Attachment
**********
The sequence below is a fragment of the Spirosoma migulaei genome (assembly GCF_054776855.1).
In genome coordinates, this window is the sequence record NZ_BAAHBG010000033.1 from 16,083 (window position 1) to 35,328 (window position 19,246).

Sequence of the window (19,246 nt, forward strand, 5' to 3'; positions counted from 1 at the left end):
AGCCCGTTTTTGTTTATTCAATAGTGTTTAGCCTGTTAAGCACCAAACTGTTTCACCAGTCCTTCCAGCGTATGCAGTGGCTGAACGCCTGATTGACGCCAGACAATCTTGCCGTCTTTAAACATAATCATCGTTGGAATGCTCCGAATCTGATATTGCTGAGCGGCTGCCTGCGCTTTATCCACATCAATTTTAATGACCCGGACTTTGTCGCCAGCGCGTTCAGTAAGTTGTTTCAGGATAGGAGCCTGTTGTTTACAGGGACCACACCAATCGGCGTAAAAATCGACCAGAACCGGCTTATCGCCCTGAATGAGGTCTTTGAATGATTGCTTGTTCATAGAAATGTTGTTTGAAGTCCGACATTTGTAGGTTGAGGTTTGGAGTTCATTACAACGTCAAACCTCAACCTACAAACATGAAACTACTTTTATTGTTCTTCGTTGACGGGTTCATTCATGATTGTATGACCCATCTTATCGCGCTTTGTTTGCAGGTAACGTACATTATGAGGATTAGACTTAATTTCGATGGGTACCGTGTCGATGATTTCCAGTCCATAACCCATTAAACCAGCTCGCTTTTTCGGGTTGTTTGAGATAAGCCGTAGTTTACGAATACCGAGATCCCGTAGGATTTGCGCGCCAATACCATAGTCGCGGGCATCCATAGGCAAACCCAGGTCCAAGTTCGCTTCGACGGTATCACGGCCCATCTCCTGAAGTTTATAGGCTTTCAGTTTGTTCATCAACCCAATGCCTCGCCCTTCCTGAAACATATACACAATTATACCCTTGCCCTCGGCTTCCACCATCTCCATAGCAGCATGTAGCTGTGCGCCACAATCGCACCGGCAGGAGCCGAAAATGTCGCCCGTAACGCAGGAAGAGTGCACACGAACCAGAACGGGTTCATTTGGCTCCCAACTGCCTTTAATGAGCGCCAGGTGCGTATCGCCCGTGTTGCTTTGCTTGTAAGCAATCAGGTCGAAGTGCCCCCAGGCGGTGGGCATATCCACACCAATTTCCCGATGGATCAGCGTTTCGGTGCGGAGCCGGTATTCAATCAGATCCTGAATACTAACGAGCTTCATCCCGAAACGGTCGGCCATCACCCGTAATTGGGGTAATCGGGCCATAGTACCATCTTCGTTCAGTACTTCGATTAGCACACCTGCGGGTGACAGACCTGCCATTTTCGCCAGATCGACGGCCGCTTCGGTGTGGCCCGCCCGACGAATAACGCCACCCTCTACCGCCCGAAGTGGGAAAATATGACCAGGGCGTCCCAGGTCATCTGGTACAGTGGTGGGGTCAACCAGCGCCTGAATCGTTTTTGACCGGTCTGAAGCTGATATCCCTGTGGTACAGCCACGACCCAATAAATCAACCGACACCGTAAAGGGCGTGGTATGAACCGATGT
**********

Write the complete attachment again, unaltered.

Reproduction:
The sequence below is a fragment of the Spirosoma migulaei genome (assembly GCF_054776855.1).
In genome coordinates, this window is the sequence record NZ_BAAHBG010000033.1 from 16,083 (window position 1) to 35,328 (window position 19,246).

Sequence of the window (19,246 nt, forward strand, 5' to 3'; positions counted from 1 at the left end):
AGCCCGTTTTTGTTTATTCAATAGTGTTTAGCCTGTTAAGCACCAAACTGTTTCACCAGTCCTTCCAGCGTATGCAGTGGCTGAACGCCTGATTGACGCCAGACAATCTTGCCGTCTTTAAACATAATCATCGTTGGAATGCTCCGAATCTGATATTGCTGAGCGGCTGCCTGCGCTTTATCCACATCAATTTTAATGACCCGGACTTTGTCGCCAGCGCGTTCAGTAAGTTGTTTCAGGATAGGAGCCTGTTGTTTACAGGGACCACACCAATCGGCGTAAAAATCGACCAGAACCGGCTTATCGCCCTGAATGAGGTCTTTGAATGATTGCTTGTTCATAGAAATGTTGTTTGAAGTCCGACATTTGTAGGTTGAGGTTTGGAGTTCATTACAACGTCAAACCTCAACCTACAAACATGAAACTACTTTTATTGTTCTTCGTTGACGGGTTCATTCATGATTGTATGACCCATCTTATCGCGCTTTGTTTGCAGGTAACGTACATTATGAGGATTAGACTTAATTTCGATGGGTACCGTGTCGATGATTTCCAGTCCATAACCCATTAAACCAGCTCGCTTTTTCGGGTTGTTTGAGATAAGCCGTAGTTTACGAATACCGAGATCCCGTAGGATTTGCGCGCCAATACCATAGTCGCGGGCATCCATAGGCAAACCCAGGTCCAAGTTCGCTTCGACGGTATCACGGCCCATCTCCTGAAGTTTATAGGCTTTCAGTTTGTTCATCAACCCAATGCCTCGCCCTTCCTGAAACATATACACAATTATACCCTTGCCCTCGGCTTCCACCATCTCCATAGCAGCATGTAGCTGTGCGCCACAATCGCACCGGCAGGAGCCGAAAATGTCGCCCGTAACGCAGGAAGAGTGCACACGAACCAGAACGGGTTCATTTGGCTCCCAACTGCCTTTAATGAGCGCCAGGTGCGTATCGCCCGTGTTGCTTTGCTTGTAAGCAATCAGGTCGAAGTGCCCCCAGGCGGTGGGCATATCCACACCAATTTCCCGATGGATCAGCGTTTCGGTGCGGAGCCGGTATTCAATCAGATCCTGAATACTAACGAGCTTCATCCCGAAACGGTCGGCCATCACCCGTAATTGGGGTAATCGGGCCATAGTACCATCTTCGTTCAGTACTTCGATTAGCACACCTGCGGGTGACAGACCTGCCATTTTCGCCAGATCGACGGCCGCTTCGGTGTGGCCCGCCCGACGAATAACGCCACCCTCTACCGCCCGAAGTGGGAAAATATGACCAGGGCGTCCCAGGTCATCTGGTACAGTGGTGGGGTCAACCAGCGCCTGAATCGTTTTTGACCGGTCTGAAGCTGATATCCCTGTGGTACAGCCACGACCCAATAAATCAACCGACACCGTAAAGGGCGTGGTATGAACCGATGT